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Junk the Terror Bill

Updated: 6 days ago

Dear Asian Youth,

1984 by George Orwell. While this novel may give you flashbacks to late-night study sessions for your sophomore year English class, it is becoming a harsh reality for many. In the novel, Winston Smith lives in a world where citizens have no right to speak, or even think thoughts that do not directly align with the government’s ideals. Every aspect of people’s lives is brutally controlled. The modern-day Big Brother, you ask? President Rodrigo Duterte (talk about foreshadowing!) While the Philippines is suffering as a result of Duterte’s response (or rather lack of response, as seen by the 24,000 confirmed COVID-19 cases in the Philippines), Duterte attempts to control the narrative again in the face of growing criticism. This time, he fast-tracked the Anti-Terrorism bill through the Philippine House of Representatives—but don’t let the name deceive you, as the bill can and will sign the death certificate of Philippine democracy. The bill, received on June 9th, now sits on Duterte’s desk, waiting to be signed as thousands continue to march the streets to protect the remains of freedom in the Philippines.

Fittingly nicknamed the “Terror Bill”, this law would grant the government the right to label anyone as a terrorist, subjecting citizens to arbitrary arrests and long prison sentences if they belong to organizations that have displeased the president. The definition of terrorism would include actions that merely intend to result in “death or serious bodily injury”, "extensive damage and destruction" of infrastructure, or "intimidation of [the] general public”. It would also become a criminal offense to provoke others to engage in acts of terrorism, including protests and social media activism. Under this extremely broad and vague definition, any act of expression including speech, proclamation, and writing can be deemed “terrorism.”

In addition, anyone who criticizes the government can be arrested without a warrant. If the Anti-Terror Council finds you “suspicious”, they have the right to take you into custody immediately. To be charged without a warrant is a clear violation of constitutional rights: the Philippine Bill of Rights states that “in all criminal prosecutions, the accused shall be presumed innocent until the contrary is proved”. Furthermore, if someone is found guilty of supposed “terrorist activity”, they could be looking at a life sentence without the chance of parole. To make matters worse, this “Anti-Terror council” does not even constitute a court; instead, it is made up of government-appointed officials, of which most (if not all) are supporters of President Duterte and his policies.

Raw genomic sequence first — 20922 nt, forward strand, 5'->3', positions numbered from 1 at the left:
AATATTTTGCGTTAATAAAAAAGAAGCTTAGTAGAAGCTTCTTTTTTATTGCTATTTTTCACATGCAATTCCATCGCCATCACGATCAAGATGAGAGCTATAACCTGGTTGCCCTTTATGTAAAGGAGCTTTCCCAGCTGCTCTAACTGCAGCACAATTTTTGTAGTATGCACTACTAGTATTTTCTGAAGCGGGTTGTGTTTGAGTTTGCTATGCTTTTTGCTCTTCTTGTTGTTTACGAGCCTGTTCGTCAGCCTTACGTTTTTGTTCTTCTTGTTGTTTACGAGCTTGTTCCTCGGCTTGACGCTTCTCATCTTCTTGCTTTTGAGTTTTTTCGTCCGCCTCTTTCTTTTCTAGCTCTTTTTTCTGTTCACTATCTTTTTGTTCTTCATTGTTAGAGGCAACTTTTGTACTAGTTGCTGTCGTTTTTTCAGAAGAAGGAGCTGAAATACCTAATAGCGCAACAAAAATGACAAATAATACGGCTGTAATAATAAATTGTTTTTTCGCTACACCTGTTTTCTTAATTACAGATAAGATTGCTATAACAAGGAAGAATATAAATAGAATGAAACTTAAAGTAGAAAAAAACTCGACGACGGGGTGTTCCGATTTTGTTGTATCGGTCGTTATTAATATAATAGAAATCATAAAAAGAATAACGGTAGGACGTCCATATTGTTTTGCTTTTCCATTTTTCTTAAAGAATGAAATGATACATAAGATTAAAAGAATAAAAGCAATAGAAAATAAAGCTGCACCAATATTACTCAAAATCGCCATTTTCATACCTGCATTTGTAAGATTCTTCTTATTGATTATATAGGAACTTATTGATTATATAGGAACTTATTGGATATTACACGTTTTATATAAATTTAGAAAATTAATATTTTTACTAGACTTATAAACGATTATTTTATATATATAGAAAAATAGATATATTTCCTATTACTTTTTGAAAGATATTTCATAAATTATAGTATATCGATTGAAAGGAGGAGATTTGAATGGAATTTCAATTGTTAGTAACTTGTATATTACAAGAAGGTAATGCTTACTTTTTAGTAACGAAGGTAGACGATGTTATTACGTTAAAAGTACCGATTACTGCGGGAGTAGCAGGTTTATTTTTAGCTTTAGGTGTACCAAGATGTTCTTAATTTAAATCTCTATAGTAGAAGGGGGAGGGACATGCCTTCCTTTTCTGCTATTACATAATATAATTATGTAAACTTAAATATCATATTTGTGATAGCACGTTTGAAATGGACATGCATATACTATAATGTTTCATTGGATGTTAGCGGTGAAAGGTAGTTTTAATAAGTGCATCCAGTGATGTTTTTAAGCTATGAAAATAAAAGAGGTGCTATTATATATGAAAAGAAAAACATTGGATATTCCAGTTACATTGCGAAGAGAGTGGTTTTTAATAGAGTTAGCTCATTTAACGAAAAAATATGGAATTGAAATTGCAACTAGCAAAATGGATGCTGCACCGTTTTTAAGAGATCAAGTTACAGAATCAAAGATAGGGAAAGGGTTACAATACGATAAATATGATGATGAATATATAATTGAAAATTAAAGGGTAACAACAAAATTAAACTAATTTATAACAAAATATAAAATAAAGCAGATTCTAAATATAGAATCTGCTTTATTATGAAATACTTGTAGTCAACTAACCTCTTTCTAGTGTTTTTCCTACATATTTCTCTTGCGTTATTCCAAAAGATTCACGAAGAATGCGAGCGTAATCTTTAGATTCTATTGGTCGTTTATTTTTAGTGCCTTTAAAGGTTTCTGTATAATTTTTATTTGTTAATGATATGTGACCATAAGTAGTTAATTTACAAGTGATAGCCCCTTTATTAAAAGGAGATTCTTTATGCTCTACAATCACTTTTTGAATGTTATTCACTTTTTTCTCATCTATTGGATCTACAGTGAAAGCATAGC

However, as disappointing and unjust the bill is, I can’t say I’m surprised. Duterte has a history of resorting to militarized means to respond to national crises. Last year, the Philippines' Congress, filled with Duterte’s allies, cut 4 billion pesos ($80 million USD) from the nation’s disaster funds. And in January, after the carelessness in his administration's response to the Taal volcano eruption, Duterte simply cursed the volcano and threatened to “pee on Taal”. How classy of him! A few weeks later, when the nation struggled to defend itself against COVID-19, Duterte provided no resources for support and instead announced that he was looking for the “idiot” coronavirus because he wanted to “slap it.” Oh, but it doesn’t stop there. ABS-CBN, a popular Philippine media network, was